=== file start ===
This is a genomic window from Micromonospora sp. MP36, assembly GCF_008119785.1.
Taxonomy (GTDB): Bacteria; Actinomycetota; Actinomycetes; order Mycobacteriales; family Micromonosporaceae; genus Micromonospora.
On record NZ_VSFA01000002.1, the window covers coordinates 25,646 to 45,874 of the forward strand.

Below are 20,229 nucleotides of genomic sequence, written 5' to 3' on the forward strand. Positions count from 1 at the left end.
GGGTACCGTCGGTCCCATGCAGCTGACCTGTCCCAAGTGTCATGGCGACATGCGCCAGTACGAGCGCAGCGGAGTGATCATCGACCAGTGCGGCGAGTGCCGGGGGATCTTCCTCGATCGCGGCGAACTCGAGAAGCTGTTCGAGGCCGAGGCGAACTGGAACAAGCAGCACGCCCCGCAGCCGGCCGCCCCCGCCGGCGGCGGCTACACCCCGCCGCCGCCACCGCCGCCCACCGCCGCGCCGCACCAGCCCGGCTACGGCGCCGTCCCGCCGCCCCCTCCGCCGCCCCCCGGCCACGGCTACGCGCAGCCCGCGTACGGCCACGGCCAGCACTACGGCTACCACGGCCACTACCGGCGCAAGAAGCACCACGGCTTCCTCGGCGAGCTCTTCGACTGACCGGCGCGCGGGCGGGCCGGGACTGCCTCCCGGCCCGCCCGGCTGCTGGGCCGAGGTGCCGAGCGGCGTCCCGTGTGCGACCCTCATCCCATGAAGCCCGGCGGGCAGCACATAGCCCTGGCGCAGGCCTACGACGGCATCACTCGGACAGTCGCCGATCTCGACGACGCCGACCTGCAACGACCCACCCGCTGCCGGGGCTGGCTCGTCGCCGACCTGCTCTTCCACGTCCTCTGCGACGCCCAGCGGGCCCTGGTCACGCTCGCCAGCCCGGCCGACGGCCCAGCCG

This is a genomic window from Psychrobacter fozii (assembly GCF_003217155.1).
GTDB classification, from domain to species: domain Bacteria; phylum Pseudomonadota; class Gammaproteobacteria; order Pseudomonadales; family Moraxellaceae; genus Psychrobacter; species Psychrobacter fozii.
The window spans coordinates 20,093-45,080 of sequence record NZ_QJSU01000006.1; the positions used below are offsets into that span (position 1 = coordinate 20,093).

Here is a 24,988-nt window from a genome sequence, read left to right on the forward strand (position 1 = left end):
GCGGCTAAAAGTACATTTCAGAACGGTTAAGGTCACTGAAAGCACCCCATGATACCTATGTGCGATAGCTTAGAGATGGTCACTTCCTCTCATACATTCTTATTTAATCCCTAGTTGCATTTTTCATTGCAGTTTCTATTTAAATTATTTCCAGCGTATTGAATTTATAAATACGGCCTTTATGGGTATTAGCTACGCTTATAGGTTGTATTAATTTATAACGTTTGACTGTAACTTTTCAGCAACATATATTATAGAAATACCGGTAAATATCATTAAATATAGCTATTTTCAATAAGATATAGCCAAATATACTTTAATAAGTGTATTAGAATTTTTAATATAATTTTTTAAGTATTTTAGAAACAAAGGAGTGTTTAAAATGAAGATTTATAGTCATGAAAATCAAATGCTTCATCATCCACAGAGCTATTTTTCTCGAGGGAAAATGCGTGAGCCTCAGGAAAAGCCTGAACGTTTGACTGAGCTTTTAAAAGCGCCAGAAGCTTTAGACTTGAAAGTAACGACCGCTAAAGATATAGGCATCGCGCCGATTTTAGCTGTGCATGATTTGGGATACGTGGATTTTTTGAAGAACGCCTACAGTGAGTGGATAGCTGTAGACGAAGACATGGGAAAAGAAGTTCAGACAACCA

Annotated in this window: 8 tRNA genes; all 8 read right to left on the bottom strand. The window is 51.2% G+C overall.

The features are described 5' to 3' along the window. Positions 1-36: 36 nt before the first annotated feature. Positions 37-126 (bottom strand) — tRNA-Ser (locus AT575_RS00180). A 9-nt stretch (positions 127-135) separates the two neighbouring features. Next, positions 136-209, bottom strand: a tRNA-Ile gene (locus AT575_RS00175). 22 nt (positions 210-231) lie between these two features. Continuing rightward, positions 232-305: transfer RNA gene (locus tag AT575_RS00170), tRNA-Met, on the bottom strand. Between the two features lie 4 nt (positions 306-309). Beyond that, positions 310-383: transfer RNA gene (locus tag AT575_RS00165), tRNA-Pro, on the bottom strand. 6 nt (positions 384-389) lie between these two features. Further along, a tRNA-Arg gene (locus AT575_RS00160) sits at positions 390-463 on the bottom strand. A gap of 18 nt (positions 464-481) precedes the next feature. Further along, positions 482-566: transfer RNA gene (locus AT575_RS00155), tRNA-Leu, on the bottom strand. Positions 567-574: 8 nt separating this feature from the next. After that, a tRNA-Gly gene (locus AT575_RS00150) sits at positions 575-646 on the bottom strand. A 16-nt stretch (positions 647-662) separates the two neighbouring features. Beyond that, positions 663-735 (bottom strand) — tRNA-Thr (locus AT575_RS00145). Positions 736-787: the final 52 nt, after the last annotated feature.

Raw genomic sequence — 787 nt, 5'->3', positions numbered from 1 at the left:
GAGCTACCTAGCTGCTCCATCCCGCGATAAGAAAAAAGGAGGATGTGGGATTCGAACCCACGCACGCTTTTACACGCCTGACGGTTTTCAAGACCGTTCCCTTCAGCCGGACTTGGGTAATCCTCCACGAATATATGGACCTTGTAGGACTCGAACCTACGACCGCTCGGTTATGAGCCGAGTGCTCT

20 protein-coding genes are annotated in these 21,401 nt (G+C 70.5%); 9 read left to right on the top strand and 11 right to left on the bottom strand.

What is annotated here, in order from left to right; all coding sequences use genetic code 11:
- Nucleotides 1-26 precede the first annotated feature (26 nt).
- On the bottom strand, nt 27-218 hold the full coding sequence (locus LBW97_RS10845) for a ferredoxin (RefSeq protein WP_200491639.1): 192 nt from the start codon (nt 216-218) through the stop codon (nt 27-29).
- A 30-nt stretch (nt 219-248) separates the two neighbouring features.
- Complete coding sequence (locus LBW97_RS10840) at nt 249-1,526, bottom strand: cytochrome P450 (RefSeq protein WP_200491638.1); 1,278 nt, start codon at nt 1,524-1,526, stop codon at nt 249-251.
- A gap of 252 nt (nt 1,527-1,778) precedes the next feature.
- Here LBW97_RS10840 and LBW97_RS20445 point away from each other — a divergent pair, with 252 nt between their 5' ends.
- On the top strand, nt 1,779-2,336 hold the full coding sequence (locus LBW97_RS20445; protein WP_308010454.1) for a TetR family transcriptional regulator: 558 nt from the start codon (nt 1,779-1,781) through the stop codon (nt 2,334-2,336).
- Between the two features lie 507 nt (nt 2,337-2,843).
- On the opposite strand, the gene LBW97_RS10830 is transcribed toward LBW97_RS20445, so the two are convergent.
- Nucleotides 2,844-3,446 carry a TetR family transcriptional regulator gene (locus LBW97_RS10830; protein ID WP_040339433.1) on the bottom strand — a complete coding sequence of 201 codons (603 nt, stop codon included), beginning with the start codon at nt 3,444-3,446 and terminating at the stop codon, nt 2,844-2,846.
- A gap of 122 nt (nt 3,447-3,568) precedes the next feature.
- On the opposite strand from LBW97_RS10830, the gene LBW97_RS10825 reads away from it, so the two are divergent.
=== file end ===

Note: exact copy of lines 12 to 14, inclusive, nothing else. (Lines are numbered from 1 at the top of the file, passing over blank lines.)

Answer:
The features are described 5' to 3' along the window. Positions 1-36: 36 nt before the first annotated feature. Positions 37-126 (bottom strand) — tRNA-Ser (locus AT575_RS00180). A 9-nt stretch (positions 127-135) separates the two neighbouring features. Next, positions 136-209, bottom strand: a tRNA-Ile gene (locus AT575_RS00175). 22 nt (positions 210-231) lie between these two features. Continuing rightward, positions 232-305: transfer RNA gene (locus tag AT575_RS00170), tRNA-Met, on the bottom strand. Between the two features lie 4 nt (positions 306-309). Beyond that, positions 310-383: transfer RNA gene (locus tag AT575_RS00165), tRNA-Pro, on the bottom strand. 6 nt (positions 384-389) lie between these two features. Further along, a tRNA-Arg gene (locus AT575_RS00160) sits at positions 390-463 on the bottom strand. A gap of 18 nt (positions 464-481) precedes the next feature. Further along, positions 482-566: transfer RNA gene (locus AT575_RS00155), tRNA-Leu, on the bottom strand. Positions 567-574: 8 nt separating this feature from the next. After that, a tRNA-Gly gene (locus AT575_RS00150) sits at positions 575-646 on the bottom strand. A 16-nt stretch (positions 647-662) separates the two neighbouring features. Beyond that, positions 663-735 (bottom strand) — tRNA-Thr (locus AT575_RS00145). Positions 736-787: the final 52 nt, after the last annotated feature.

Raw genomic sequence — 787 nt, 5'->3', positions numbered from 1 at the left:
GAGCTACCTAGCTGCTCCATCCCGCGATAAGAAAAAAGGAGGATGTGGGATTCGAACCCACGCACGCTTTTACACGCCTGACGGTTTTCAAGACCGTTCCCTTCAGCCGGACTTGGGTAATCCTCCACGAATATATGGACCTTGTAGGACTCGAACCTACGACCGCTCGGTTATGAGCCGAGTGCTCT